There are not currently any osteosarcoma screening methods that can reliably detect this type of cancer in people who do not have symptoms. However, there are several tests that can determine if a person is more likely to develop osteosarcoma in the future as a result of an inherited genetic abnormality.
Most osteosarcomas develop in people who have no known genetic or environmental risk factors. However, genetic testing may be recommended for people who have a family history of one of the following conditions:
- Li-Fraumeni syndrome
- Hereditary retinoblastoma
- Rothmund-Thompson syndrome
People who have been diagnosed with a noncancerous condition of the bones, such as Paget’s disease or osteochondroma, may also have an elevated risk of developing osteosarcoma. Medical surveillance may be advised for these individuals as well.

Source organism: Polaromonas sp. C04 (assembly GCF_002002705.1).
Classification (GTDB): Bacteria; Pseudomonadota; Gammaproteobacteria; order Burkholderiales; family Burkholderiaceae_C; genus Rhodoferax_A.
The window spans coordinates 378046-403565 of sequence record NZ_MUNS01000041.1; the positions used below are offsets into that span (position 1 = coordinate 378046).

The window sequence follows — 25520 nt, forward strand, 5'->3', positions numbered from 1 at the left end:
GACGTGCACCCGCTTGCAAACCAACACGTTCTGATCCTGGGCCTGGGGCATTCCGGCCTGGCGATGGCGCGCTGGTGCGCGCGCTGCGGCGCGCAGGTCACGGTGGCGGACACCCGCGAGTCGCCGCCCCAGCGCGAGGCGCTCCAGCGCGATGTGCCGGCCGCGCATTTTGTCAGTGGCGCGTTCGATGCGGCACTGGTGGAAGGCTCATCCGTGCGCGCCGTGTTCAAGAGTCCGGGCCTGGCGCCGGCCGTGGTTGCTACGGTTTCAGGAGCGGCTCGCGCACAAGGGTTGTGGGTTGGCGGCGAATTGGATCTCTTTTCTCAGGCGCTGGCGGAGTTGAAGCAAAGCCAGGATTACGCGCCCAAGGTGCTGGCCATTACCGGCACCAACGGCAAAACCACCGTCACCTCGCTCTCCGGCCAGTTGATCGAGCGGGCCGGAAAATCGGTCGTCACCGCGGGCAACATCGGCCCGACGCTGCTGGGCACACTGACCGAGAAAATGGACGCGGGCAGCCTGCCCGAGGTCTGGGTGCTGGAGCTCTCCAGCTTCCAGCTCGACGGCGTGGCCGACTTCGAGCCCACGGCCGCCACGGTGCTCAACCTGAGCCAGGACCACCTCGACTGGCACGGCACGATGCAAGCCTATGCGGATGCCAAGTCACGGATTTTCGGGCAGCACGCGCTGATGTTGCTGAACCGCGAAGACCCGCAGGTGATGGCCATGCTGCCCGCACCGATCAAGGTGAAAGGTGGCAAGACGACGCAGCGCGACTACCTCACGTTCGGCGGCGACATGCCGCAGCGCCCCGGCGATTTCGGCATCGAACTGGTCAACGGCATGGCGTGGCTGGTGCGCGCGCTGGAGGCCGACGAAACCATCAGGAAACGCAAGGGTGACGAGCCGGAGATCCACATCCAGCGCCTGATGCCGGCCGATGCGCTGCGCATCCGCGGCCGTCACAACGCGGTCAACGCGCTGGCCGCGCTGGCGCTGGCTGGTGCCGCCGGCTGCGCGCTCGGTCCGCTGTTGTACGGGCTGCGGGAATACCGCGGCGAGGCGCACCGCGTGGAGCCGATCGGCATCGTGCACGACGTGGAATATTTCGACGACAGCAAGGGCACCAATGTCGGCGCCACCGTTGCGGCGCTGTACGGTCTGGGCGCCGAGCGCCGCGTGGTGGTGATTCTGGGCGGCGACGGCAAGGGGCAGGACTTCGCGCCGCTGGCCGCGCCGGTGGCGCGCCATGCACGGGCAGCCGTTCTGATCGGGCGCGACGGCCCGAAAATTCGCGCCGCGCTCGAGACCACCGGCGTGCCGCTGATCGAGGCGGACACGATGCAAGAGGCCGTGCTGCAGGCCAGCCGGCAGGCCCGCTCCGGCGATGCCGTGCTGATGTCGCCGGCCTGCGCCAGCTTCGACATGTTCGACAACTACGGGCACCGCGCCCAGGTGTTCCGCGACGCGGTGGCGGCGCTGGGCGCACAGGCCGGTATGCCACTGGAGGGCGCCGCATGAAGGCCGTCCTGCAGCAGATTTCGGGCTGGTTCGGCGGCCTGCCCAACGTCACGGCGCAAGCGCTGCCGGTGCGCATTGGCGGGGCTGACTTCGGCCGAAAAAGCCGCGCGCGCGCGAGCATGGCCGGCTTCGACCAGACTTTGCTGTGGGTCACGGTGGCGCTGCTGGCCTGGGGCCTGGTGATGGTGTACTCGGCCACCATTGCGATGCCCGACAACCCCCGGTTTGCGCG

Although genetic tests cannot predict whether a person will develop osteosarcoma, they are still beneficial in the absence of an official screening method. Several studies have suggested that among people who are genetically pre-disposed to Li-Fraumeni syndrome-related cancers, annual blood tests and whole-body MRI (magnetic resonance imaging) scans can help facilitate early detection of cancer and potentially improve the outcome.
At Moffitt Cancer Center, individuals who are worried about their risk of developing osteosarcoma risk can obtain genetic screening services and lab work. Our oncologists can provide individualized recommendations for anyone who is found to have an elevated risk of developing osteosarcoma as a result of an inherited condition.